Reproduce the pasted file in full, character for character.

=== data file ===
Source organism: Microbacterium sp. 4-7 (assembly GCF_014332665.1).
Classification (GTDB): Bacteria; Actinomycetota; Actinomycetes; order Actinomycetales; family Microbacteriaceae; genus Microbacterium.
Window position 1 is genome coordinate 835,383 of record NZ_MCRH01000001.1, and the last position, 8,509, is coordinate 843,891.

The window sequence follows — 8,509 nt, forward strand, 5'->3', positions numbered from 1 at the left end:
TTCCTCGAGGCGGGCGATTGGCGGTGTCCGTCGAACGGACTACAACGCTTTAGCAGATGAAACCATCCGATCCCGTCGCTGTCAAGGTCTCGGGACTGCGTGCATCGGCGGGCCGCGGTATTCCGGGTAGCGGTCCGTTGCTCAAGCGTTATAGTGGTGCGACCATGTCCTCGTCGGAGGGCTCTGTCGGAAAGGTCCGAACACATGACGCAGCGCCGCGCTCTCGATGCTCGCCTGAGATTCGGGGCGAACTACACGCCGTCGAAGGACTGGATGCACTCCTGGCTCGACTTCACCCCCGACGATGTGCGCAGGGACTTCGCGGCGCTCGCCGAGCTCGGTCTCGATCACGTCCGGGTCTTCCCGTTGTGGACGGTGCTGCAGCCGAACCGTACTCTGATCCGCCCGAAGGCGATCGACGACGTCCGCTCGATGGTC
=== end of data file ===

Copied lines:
Source organism: Microbacterium sp. 4-7 (assembly GCF_014332665.1).
Classification (GTDB): Bacteria; Actinomycetota; Actinomycetes; order Actinomycetales; family Microbacteriaceae; genus Microbacterium.
Window position 1 is genome coordinate 835,383 of record NZ_MCRH01000001.1, and the last position, 8,509, is coordinate 843,891.

The window sequence follows — 8,509 nt, forward strand, 5'->3', positions numbered from 1 at the left end:
TTCCTCGAGGCGGGCGATTGGCGGTGTCCGTCGAACGGACTACAACGCTTTAGCAGATGAAACCATCCGATCCCGTCGCTGTCAAGGTCTCGGGACTGCGTGCATCGGCGGGCCGCGGTATTCCGGGTAGCGGTCCGTTGCTCAAGCGTTATAGTGGTGCGACCATGTCCTCGTCGGAGGGCTCTGTCGGAAAGGTCCGAACACATGACGCAGCGCCGCGCTCTCGATGCTCGCCTGAGATTCGGGGCGAACTACACGCCGTCGAAGGACTGGATGCACTCCTGGCTCGACTTCACCCCCGACGATGTGCGCAGGGACTTCGCGGCGCTCGCCGAGCTCGGTCTCGATCACGTCCGGGTCTTCCCGTTGTGGACGGTGCTGCAGCCGAACCGTACTCTGATCCGCCCGAAGGCGATCGACGACGTCCGCTCGATGGTC